"The US Chamber of Commerce says it's taking too long to green-light energy projects -- not just in California but across the US -- and that it's putting a drag on economic recovery. The pro-business group issued a report that attempts to quantify the opportunity cost of projects that were in permitting or litigation limbo during March of 2010. That 'snapshot' includes 31 projects in California."

"Multi-state power line project to test policies on grouse, 'Wild Lands'" (Greenwire at The New York Times, 3/10/11)
The TransWest Express power line would "carry as much as 3,000 megawatts of mostly wind-generated electricity from planned wind farms in southwest Wyoming to large metropolitan areas in Southern California, Nevada and Arizona." But the line could cross "multiple state boundaries and bisects hundreds of miles of federal and private property.... developers of such lines are becoming increasingly tangled in a web of siting and permitting issues that threaten to slow or stop renewables development altogether."


"BLM oil and gas lease auction tops $1.4 million" (BLM news release, 3/10/11)
Six oil and gas lease parcels in Kern County were auctioned for a total of $1,479,093.50, including administrative fees, by the Bureau of Land Management’s Bakersfield Field Office last week.

"Salazar, Abbey discuss $112 billion economic contribution of BLM public lands; focus on increasing safe and responsible energy production" (BLM news release, 3/16/11)
Secretary of the Interior Ken Salazar outlined the economic importance of U.S. energy production and called the public lands managed by the Bureau of Land Management "one of the nation’s greatest assets -- both economically and environmentally." Secretary Salazar noted that America’s public lands and their resources contributed more than $112 billion to the U.S. economy and supported more than a half-million American jobs in 2010, the bulk of which came from the management of energy and non-energy mineral resources and recreation.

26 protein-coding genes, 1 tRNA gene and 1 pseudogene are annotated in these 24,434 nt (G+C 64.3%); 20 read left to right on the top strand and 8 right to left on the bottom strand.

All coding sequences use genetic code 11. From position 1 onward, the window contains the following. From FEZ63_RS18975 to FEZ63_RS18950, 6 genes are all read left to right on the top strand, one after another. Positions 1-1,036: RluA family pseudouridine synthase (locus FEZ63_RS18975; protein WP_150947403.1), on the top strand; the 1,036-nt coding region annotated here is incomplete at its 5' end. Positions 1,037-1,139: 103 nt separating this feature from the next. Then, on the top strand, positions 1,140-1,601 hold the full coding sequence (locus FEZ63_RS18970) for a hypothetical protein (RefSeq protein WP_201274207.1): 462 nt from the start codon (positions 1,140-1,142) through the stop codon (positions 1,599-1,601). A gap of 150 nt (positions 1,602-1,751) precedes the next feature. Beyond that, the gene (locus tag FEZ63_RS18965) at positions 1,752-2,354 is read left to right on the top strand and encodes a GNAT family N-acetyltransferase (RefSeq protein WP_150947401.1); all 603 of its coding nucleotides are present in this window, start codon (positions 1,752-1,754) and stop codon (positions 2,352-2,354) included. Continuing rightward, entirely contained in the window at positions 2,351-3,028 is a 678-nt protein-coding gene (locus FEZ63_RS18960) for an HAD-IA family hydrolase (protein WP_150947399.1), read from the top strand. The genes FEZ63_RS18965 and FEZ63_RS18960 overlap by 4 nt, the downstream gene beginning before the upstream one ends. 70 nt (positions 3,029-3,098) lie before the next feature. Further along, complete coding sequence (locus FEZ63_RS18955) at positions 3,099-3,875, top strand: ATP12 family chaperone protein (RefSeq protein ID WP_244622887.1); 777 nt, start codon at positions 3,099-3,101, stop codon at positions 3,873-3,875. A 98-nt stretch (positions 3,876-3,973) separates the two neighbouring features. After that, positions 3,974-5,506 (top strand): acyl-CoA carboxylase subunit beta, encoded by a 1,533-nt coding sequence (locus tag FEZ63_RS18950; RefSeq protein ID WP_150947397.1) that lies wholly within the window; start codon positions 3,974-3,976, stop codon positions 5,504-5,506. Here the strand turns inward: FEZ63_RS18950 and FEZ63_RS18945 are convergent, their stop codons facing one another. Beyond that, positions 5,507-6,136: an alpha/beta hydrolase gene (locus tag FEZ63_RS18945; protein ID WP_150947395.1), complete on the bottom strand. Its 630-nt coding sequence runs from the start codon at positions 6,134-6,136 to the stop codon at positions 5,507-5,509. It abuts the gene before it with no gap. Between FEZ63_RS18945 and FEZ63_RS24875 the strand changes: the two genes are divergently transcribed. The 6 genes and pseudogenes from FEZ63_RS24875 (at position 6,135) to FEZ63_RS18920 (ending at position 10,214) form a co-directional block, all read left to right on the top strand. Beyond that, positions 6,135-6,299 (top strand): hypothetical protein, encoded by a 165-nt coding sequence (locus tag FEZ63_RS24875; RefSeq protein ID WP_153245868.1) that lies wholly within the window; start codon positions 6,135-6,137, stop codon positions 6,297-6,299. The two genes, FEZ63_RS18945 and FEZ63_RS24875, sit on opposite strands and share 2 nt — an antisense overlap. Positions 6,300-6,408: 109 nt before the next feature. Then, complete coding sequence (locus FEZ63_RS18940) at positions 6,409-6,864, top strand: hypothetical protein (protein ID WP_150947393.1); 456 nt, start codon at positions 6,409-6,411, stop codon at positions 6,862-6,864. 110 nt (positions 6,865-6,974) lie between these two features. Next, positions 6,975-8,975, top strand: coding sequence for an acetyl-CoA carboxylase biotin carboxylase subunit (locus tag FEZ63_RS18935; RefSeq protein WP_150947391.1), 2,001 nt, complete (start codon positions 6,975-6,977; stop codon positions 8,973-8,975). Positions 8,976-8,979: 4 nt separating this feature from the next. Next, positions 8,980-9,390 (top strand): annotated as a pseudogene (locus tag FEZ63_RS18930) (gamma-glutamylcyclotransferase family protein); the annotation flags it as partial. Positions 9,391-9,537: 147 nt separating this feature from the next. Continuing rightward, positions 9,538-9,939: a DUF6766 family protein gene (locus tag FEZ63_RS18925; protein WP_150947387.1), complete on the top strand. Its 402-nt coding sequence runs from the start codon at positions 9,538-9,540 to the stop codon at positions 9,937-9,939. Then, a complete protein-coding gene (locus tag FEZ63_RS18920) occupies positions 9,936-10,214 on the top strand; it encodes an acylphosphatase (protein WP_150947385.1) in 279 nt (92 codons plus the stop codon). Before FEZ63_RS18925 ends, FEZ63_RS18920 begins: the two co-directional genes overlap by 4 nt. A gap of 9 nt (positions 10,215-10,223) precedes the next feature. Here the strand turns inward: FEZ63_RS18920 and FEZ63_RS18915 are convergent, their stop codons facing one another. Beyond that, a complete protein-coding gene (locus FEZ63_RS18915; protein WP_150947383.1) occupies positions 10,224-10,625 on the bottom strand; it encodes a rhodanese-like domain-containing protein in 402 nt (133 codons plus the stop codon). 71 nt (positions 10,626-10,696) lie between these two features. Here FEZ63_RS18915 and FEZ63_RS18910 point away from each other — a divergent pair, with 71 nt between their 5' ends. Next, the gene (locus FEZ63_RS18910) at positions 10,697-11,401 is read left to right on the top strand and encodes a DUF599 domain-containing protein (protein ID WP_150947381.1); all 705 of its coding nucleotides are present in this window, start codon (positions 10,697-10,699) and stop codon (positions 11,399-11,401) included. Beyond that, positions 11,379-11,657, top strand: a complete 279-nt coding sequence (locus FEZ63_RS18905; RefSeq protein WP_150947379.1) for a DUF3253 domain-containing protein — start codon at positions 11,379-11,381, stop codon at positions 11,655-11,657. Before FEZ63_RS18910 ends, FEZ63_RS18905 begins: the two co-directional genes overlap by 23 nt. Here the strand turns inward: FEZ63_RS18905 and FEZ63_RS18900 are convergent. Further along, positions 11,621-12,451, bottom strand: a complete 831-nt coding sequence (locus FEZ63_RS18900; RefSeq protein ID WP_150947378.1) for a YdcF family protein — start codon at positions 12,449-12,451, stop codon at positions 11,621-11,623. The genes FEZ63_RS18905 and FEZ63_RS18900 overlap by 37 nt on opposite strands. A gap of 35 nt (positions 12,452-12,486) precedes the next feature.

a furry animal
heather vole
Heather voles (mountain Phenacomys):
(a.) Eat their own weight in food each day (their extremely fast metabolism burns up energy very quickly)
(b.) Are known for eating their own young in times of drought and food shortages (giving survivors a better chance at survival)
(c.) Dig burrows up to six feet deep below the surface, lined with twigs (the depth insulates them from summer heat and winter cold)
(d.) Can begin breeding at just four to six weeks old (increasing species survival odds, as most live for only one year)
(e.) Prefer to be called by their initials, "M.P." (disdaining what they regard as the overly-human name "Heather.")

------> See answer -- and more information -- near the end of this issue of News.bytes.


a speckled lizard blends in with desert sand"Agency: Flat-tailed horned lizard does not need added protection" (Palm Springs Desert Sun, 3/14/11)
"An already protected species of lizard in the Coachella Valley does not require added safeguards under the federal Endangered Species Act, the U.S. Fish and Wildlife Service announced Monday. The federal agency initially withdrew endangered species protection for the flat-tailed horned lizard in 1997, following a rangewide management strategy adopted with Fish and Wildlife and state agencies in California and Arizona. But that withdrawal was legally challenged several times by environmental groups."

RELATED: "Flat-tailed horned lizard does not need Endangered Species Act Protection" (U.S. Fish & Wildlife Service news release, 3/14/11)